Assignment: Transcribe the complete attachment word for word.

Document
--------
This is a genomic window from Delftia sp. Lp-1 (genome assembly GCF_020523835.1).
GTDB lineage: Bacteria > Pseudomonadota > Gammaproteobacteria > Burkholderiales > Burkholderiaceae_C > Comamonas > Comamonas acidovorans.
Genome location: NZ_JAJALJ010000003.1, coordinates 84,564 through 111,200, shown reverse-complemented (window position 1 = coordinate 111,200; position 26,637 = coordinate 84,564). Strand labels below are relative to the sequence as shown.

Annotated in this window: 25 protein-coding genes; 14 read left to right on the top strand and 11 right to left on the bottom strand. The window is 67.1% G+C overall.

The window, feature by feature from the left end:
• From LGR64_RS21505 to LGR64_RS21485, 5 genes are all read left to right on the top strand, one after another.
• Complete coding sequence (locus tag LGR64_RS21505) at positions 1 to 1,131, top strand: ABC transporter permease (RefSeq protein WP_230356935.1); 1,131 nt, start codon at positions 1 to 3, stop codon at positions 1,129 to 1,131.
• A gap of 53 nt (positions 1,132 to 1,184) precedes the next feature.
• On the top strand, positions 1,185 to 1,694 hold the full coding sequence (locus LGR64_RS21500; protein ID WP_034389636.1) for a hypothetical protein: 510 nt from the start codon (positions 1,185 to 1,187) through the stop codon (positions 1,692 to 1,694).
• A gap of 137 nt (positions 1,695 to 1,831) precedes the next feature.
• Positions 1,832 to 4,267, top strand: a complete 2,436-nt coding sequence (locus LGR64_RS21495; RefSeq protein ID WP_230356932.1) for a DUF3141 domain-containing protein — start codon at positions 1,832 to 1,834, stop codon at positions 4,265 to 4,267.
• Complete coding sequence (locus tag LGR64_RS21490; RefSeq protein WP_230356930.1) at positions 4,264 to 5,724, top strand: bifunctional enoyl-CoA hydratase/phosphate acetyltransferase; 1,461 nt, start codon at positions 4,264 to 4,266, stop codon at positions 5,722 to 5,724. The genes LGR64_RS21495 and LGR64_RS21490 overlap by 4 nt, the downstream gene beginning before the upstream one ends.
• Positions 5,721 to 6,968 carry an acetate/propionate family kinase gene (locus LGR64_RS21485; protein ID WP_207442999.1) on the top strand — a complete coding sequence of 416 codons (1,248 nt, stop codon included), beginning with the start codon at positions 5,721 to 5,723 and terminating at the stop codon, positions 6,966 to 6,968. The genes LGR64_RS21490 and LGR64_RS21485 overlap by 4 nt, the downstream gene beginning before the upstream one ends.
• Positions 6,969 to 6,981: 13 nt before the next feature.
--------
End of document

This is a genomic window from Delftia sp. Lp-1 (genome assembly GCF_020523835.1).
GTDB lineage: Bacteria > Pseudomonadota > Gammaproteobacteria > Burkholderiales > Burkholderiaceae_C > Comamonas > Comamonas acidovorans.
Genome location: NZ_JAJALJ010000003.1, coordinates 84,564 through 111,200, shown reverse-complemented (window position 1 = coordinate 111,200; position 26,637 = coordinate 84,564). Strand labels below are relative to the sequence as shown.

Annotated in this window: 25 protein-coding genes; 14 read left to right on the top strand and 11 right to left on the bottom strand. The window is 67.1% G+C overall.

The window, feature by feature from the left end:
• From LGR64_RS21505 to LGR64_RS21485, 5 genes are all read left to right on the top strand, one after another.
• Complete coding sequence (locus tag LGR64_RS21505) at positions 1 to 1,131, top strand: ABC transporter permease (RefSeq protein WP_230356935.1); 1,131 nt, start codon at positions 1 to 3, stop codon at positions 1,129 to 1,131.
• A gap of 53 nt (positions 1,132 to 1,184) precedes the next feature.
• On the top strand, positions 1,185 to 1,694 hold the full coding sequence (locus LGR64_RS21500; protein ID WP_034389636.1) for a hypothetical protein: 510 nt from the start codon (positions 1,185 to 1,187) through the stop codon (positions 1,692 to 1,694).
• A gap of 137 nt (positions 1,695 to 1,831) precedes the next feature.
• Positions 1,832 to 4,267, top strand: a complete 2,436-nt coding sequence (locus LGR64_RS21495; RefSeq protein ID WP_230356932.1) for a DUF3141 domain-containing protein — start codon at positions 1,832 to 1,834, stop codon at positions 4,265 to 4,267.
• Complete coding sequence (locus tag LGR64_RS21490; RefSeq protein WP_230356930.1) at positions 4,264 to 5,724, top strand: bifunctional enoyl-CoA hydratase/phosphate acetyltransferase; 1,461 nt, start codon at positions 4,264 to 4,266, stop codon at positions 5,722 to 5,724. The genes LGR64_RS21495 and LGR64_RS21490 overlap by 4 nt, the downstream gene beginning before the upstream one ends.
• Positions 5,721 to 6,968 carry an acetate/propionate family kinase gene (locus LGR64_RS21485; protein ID WP_207442999.1) on the top strand — a complete coding sequence of 416 codons (1,248 nt, stop codon included), beginning with the start codon at positions 5,721 to 5,723 and terminating at the stop codon, positions 6,966 to 6,968. The genes LGR64_RS21490 and LGR64_RS21485 overlap by 4 nt, the downstream gene beginning before the upstream one ends.
• Positions 6,969 to 6,981: 13 nt before the next feature.